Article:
Meghan Markle may have more than just the press to deal with following her decision to sue a British newspaper. Now, her estranged father Thomas is suggesting that “everything will come out” in court, suggesting that he plans to serve as a witness in the trial if he needs to.
“It will be emotional,” Markle said in report published Monday. “I don’t know how we will both accept it.”
“It would be the worst place to have to meet her and [Prince] Harry — but it might come down to that because I will certainly testify against the things that have been said about me,” he continued. “The lies.”
Meghan Markle is suing the British paper for publishing a private letter she sent to her father in August of 2018, just months after her marriage to Prince Harry.
According to The Daily Mail, Markle has given his attorneys access to previously unseen text messages that highlight the breakdown in his relationship with his daughter.
“I’m tired of being lied about and not being defended,” Thomas continued to explain in the article. “I put the newspaper in this position by offering up a portion of that letter, which led to them being sued. This is my fault so I have to stand up for myself. It’s a responsibility thing.”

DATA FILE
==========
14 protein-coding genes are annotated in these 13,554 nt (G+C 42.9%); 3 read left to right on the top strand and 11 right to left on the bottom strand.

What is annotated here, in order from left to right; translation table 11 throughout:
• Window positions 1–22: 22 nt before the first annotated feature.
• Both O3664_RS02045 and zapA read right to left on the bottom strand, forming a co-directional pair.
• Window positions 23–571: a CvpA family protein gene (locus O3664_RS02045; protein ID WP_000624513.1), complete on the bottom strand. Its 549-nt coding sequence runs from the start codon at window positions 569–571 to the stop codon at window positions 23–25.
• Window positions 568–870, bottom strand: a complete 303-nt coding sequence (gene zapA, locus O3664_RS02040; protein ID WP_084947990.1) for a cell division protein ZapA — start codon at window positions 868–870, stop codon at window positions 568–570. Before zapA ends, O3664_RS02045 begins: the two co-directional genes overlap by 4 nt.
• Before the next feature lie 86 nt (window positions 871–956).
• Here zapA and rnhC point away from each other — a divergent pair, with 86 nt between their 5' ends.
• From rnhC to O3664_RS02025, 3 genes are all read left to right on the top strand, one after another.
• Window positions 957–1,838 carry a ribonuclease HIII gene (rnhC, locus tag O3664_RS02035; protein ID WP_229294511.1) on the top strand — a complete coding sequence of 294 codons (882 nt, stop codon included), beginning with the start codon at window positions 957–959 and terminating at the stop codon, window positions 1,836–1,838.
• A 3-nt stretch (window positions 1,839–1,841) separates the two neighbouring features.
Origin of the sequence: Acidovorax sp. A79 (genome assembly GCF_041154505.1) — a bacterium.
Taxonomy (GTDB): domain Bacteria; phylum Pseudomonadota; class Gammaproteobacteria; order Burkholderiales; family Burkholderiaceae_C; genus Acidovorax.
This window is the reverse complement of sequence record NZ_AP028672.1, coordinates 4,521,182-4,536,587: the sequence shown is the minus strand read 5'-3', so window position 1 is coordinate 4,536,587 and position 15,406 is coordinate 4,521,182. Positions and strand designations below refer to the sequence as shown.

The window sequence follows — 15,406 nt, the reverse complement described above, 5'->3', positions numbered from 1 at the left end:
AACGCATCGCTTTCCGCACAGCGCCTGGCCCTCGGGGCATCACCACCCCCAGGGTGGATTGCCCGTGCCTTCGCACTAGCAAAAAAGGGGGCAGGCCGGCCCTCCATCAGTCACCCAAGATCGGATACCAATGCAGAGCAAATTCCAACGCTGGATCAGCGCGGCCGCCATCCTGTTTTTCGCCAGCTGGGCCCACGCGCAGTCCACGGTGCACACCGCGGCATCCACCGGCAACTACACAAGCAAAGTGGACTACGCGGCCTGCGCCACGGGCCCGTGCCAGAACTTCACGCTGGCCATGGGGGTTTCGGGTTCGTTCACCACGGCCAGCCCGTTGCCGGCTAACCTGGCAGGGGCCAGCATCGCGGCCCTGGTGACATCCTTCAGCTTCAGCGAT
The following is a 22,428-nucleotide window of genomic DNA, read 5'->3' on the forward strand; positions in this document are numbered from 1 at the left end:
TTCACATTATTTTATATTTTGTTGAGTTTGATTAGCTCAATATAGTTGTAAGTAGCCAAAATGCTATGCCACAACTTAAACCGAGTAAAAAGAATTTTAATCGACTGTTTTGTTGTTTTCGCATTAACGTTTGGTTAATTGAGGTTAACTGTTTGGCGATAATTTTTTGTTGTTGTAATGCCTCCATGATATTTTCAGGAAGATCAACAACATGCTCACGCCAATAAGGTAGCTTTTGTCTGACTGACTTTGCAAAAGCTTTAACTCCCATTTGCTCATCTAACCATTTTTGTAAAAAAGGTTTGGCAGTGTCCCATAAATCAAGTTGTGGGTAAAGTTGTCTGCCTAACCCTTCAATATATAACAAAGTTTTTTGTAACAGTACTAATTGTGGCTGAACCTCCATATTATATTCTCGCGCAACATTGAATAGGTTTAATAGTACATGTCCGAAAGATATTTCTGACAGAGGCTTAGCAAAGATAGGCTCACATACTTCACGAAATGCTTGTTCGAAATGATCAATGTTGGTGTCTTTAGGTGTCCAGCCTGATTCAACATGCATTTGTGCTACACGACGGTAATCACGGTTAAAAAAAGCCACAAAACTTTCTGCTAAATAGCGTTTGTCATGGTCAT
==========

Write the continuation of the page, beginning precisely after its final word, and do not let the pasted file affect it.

Meghan’s relationship with her father has been strained since the moment she stepped into the public eye as Prince Harry‘s fiance. Days before Meghan’s wedding to Harry, he suffered a heart attack that prevented him from walking his daughter down the aisle.
The issues between Meghan and her father are not the most pressing ones that Meghan faces, though. Her relationship with the British press is actually a huge part of the reason why Harry and Meghan recently announced they’d be stepping back from their royal duties.
“There is a human cost to this relentless propaganda, specifically when it is knowingly false and malicious, and though we have continued to put on a brave face – as so many of you can relate to – I cannot begin to describe how painful it has been,” Harry wrote in a statement that worked to explain the couple’s decision. “Because in today’s digital age, press fabrications are repurposed as truth across the globe. One day’s coverage is no longer tomorrow’s chip-paper.”